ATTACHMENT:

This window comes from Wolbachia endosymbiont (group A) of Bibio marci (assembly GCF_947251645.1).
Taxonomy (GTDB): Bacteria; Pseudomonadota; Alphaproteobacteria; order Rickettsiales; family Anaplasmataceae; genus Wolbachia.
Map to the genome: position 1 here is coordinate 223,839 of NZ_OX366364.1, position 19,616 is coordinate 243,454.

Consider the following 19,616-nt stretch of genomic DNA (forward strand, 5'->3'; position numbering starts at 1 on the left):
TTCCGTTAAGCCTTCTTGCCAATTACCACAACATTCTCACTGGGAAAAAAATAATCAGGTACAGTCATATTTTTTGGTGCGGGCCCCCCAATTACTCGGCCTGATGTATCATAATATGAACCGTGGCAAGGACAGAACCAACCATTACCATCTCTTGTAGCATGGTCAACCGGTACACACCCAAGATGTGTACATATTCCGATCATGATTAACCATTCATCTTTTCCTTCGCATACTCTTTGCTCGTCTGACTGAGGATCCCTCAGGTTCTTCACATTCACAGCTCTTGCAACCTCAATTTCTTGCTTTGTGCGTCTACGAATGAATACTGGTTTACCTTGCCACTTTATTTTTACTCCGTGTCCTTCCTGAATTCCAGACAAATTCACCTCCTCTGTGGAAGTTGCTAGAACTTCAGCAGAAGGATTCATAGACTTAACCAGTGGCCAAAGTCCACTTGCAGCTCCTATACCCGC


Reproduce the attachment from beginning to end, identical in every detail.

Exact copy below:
This window comes from Wolbachia endosymbiont (group A) of Bibio marci (assembly GCF_947251645.1).
Taxonomy (GTDB): Bacteria; Pseudomonadota; Alphaproteobacteria; order Rickettsiales; family Anaplasmataceae; genus Wolbachia.
Map to the genome: position 1 here is coordinate 223,839 of NZ_OX366364.1, position 19,616 is coordinate 243,454.

Consider the following 19,616-nt stretch of genomic DNA (forward strand, 5'->3'; position numbering starts at 1 on the left):
TTCCGTTAAGCCTTCTTGCCAATTACCACAACATTCTCACTGGGAAAAAAATAATCAGGTACAGTCATATTTTTTGGTGCGGGCCCCCCAATTACTCGGCCTGATGTATCATAATATGAACCGTGGCAAGGACAGAACCAACCATTACCATCTCTTGTAGCATGGTCAACCGGTACACACCCAAGATGTGTACATATTCCGATCATGATTAACCATTCATCTTTTCCTTCGCATACTCTTTGCTCGTCTGACTGAGGATCCCTCAGGTTCTTCACATTCACAGCTCTTGCAACCTCAATTTCTTGCTTTGTGCGTCTACGAATGAATACTGGTTTACCTTGCCACTTTATTTTTACTCCGTGTCCTTCCTGAATTCCAGACAAATTCACCTCCTCTGTGGAAGTTGCTAGAACTTCAGCAGAAGGATTCATAGACTTAACCAGTGGCCAAAGTCCACTTGCAGCTCCTATACCCGC